WASHINGTON, D.C. — U.S. unemployment, as measured by Gallup without seasonal adjustment, was 7.8% for the month of November, up significantly from 7.0% for October. Gallup’s seasonally adjusted unemployment rate is 8.3%, nearly a one-point increase over October’s rate.

Gallup Adjusted and Unadjusted Unemployment Rate Trend, January 2011-November 2012

These results are based on Gallup Daily tracking interviews, conducted by landline and cell phone, with approximately 30,000 Americans throughout the month — 67.2% of whom are active in the workforce. Gallup calculates a seasonally adjusted unemployment rate by applying the adjustment factor the government used for the same month in the previous year. Last year, the government adjusted the November rate upward by 0.5 percentage points.

It is unclear what caused the increase in the unemployment rate in November, although some experts speculate that it was caused by jobs lost as a result of superstorm Sandy. It is also possible that lackluster holiday hiring is to blame.

Although the increase in the unadjusted rate in November is a sharp contrast to the 0.9-point decline seen in October, November’s 7.8% rate is still tied for the second-best unadjusted unemployment monthly reading of 2012. However, on an adjusted basis, November’s rate is the highest reading in six months. Looking at year-to-year comparisons, seasonally adjusted unemployment is down from 8.9% in November 2011.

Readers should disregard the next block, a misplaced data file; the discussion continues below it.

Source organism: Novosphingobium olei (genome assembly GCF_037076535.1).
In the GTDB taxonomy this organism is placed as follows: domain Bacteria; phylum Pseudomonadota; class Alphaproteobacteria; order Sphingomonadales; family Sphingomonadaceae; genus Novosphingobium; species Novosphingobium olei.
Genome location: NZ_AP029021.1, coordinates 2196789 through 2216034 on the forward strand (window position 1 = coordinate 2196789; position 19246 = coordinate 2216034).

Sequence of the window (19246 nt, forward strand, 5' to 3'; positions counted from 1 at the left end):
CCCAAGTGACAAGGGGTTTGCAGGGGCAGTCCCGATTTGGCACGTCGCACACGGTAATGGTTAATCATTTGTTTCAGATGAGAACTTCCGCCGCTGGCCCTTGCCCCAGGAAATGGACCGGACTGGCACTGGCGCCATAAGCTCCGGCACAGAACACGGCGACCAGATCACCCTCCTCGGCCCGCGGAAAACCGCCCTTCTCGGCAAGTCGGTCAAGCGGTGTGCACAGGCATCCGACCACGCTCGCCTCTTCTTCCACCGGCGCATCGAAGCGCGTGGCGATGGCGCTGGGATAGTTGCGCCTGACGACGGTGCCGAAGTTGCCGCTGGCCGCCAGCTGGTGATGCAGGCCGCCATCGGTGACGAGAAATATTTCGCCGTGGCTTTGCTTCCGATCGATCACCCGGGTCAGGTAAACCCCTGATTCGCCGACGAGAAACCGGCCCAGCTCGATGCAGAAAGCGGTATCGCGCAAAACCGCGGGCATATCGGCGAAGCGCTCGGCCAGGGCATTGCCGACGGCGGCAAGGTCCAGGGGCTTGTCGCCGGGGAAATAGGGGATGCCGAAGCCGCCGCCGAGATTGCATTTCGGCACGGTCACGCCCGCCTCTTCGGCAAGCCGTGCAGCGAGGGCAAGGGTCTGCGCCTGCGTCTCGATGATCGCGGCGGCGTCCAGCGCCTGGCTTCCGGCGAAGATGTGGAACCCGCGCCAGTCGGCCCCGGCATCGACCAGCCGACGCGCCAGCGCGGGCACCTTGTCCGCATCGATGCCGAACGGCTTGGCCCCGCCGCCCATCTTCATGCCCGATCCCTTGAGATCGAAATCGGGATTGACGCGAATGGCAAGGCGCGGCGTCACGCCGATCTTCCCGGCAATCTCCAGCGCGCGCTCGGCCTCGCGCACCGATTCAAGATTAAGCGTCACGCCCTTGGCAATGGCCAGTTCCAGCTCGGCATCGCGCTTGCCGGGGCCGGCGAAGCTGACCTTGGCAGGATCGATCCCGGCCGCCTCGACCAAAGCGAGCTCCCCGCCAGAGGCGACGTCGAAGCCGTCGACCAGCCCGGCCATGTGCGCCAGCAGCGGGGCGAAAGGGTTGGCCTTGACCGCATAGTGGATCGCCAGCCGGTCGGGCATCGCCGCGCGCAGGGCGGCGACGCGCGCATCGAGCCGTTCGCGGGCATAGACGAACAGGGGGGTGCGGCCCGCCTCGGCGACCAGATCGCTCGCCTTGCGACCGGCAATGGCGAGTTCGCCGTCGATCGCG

Underemployment, as measured without seasonal adjustment, was 17.2% in November, a 1.3-point increase since the end of October. The uptick in November also puts an end to the six-month trend of improvements or no change. Still, underemployment has improved 0.9 points since November 2011.

Gallup’s U.S. underemployment measure combines the percentage who are unemployed with the percentage of those working part time but looking for full-time work. Gallup does not apply a seasonal adjustment to underemployment.

Gallup's U.S. Underemployment Rate, Monthly Averages

The increase in underemployment is the result of an increase in the number of people unemployed as well as the number of people working part time but wanting full time work, which rose to 9.4% in November from 8.9% in October. The number of workers wanting full-time positions generally increases during the holiday season as more people take on part-time seasonal work. Compared with this time last year, the percentage of workers desiring additional work is down a modest three-tenths of a point.